Jim McLean is the 1994 PGA National Teacher of the Year, owner of the Jim McLean Golf Schools which include: Doral Golf Resort & Spa in Miami, Florida, PGA WEST in La Quinta, California, La Quinta Resort in La Quinta, California, Texas Golf Center in Ft. Worth, Texas, Mayakoba Resort in Playa Del Carmen, Mexico, Golf Santander in Madrid, Spain, Red Ledges in Heber City, Utah, and Miami Beach Golf Club, Miami Beach, FL
Jim is probably best known for his research on the golf swing and his work on The X-Factor ®, which describes in detail, body motions, body angles and body positions. The X-Factor ® and Y-Factor ® are just a few terms Jim has coined over the last 3 decades of golf research. The Eight Step video is the all time best selling video on The Golf Channel and the all time #1 golf DVD in America. Jim’s “Eight Step Swing” book was ranked by Sports Illustrated as one of the top golf instruction books of the 20th century (ranked #11). The Golf Swing: Ben Hogan video has won 6 major awards the most of any golf video in history.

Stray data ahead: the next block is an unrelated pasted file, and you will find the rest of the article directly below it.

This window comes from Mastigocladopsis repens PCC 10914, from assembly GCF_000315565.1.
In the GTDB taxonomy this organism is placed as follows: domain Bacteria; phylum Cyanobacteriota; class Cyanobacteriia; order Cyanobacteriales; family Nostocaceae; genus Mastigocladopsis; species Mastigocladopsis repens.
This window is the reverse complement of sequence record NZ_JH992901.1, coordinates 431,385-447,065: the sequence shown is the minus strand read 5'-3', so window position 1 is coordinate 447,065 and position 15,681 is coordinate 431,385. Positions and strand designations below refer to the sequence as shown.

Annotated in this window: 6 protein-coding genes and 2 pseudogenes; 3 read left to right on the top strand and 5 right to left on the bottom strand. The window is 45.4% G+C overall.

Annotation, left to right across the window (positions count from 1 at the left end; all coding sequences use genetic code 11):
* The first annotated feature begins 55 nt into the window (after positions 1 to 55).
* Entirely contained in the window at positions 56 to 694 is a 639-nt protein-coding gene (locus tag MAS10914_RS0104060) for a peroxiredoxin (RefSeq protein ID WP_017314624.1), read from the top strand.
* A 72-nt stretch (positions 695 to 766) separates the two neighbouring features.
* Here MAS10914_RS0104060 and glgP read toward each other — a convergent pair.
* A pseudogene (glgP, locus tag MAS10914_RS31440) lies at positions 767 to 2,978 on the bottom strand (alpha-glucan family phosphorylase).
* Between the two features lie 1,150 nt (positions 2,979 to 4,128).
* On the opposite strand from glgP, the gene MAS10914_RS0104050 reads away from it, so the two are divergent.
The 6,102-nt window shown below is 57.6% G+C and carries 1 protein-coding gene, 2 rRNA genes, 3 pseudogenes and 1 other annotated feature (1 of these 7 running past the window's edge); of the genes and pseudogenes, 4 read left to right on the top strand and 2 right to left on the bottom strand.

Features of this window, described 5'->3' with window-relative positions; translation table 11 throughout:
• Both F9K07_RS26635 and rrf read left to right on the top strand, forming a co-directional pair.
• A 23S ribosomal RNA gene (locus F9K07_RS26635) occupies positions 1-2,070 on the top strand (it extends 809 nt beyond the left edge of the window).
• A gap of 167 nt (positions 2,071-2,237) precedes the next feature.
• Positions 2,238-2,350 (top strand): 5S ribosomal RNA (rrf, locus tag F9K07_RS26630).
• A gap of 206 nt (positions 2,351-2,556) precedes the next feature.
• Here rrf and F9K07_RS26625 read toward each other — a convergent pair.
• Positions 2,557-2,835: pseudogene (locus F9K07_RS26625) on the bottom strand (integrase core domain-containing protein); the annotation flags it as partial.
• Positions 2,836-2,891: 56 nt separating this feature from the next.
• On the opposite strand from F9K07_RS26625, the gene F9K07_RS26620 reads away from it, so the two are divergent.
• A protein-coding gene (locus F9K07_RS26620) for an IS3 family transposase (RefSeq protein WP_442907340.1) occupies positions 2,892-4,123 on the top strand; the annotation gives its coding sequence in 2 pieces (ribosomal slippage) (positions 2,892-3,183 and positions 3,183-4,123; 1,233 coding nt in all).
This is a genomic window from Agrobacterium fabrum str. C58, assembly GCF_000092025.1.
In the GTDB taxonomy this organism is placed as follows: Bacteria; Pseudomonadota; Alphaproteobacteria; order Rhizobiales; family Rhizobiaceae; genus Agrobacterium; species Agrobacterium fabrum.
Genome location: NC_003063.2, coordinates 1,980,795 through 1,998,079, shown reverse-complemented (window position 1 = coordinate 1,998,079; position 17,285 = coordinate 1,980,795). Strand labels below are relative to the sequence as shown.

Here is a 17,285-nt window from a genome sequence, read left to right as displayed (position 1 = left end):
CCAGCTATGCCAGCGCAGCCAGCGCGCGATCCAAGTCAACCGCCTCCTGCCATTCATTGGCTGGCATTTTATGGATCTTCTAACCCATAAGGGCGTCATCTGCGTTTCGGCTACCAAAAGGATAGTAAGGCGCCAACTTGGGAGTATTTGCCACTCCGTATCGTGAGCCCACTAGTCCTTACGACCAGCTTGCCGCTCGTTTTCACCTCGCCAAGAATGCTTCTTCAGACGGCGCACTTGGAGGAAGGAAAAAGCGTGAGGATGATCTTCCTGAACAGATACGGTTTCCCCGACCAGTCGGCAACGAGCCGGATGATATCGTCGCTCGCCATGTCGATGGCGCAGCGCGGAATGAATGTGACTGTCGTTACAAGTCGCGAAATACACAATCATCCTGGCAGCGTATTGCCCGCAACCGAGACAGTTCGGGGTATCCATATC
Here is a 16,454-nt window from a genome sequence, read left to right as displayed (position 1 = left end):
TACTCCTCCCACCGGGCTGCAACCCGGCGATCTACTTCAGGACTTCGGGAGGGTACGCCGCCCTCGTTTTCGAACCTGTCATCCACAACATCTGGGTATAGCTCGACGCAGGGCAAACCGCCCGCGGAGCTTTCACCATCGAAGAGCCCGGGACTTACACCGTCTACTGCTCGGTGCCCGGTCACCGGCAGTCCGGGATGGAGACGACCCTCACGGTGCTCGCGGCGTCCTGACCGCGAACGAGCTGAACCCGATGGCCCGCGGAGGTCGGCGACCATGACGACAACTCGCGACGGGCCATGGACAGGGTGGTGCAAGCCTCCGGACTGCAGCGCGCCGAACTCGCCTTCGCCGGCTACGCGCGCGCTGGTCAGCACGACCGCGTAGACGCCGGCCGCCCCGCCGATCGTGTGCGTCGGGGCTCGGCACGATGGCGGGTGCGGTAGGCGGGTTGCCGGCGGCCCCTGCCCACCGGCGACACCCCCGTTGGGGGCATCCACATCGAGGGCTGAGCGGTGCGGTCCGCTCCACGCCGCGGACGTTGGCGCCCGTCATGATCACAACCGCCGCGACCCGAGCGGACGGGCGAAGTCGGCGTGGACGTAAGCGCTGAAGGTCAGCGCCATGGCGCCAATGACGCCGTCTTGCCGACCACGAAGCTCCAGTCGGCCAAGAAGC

Jim’s playing achievements include being one of the few people to qualify for the US Junior, the US Amateur (4 times) the US Open (2 times) and the US Senior Open and has also been a contestant in the Masters (where he made the cut). Winner of the Northwest Open and 3 time winner of the Pacific Northwest Amateur. Jim qualified for the National Club Pro Championships ten times. He also was an All-American at the University of Houston and has a B.A. in Economics. He played on teams with John Mahaffey, Bruce Lietzke, Bill Rogers, Fuzzy Zoeller, Tom Jenkins, Bobby Wadkins, Bobby Walzel, Bruce Ashworth. He was a winner of more than 50 Junior and Amateur Titles in the Pacific Northwest. Jim was also named 1st alternate to the US World Cup Team in 1972. He played the PGA Tour during the winter of 1982.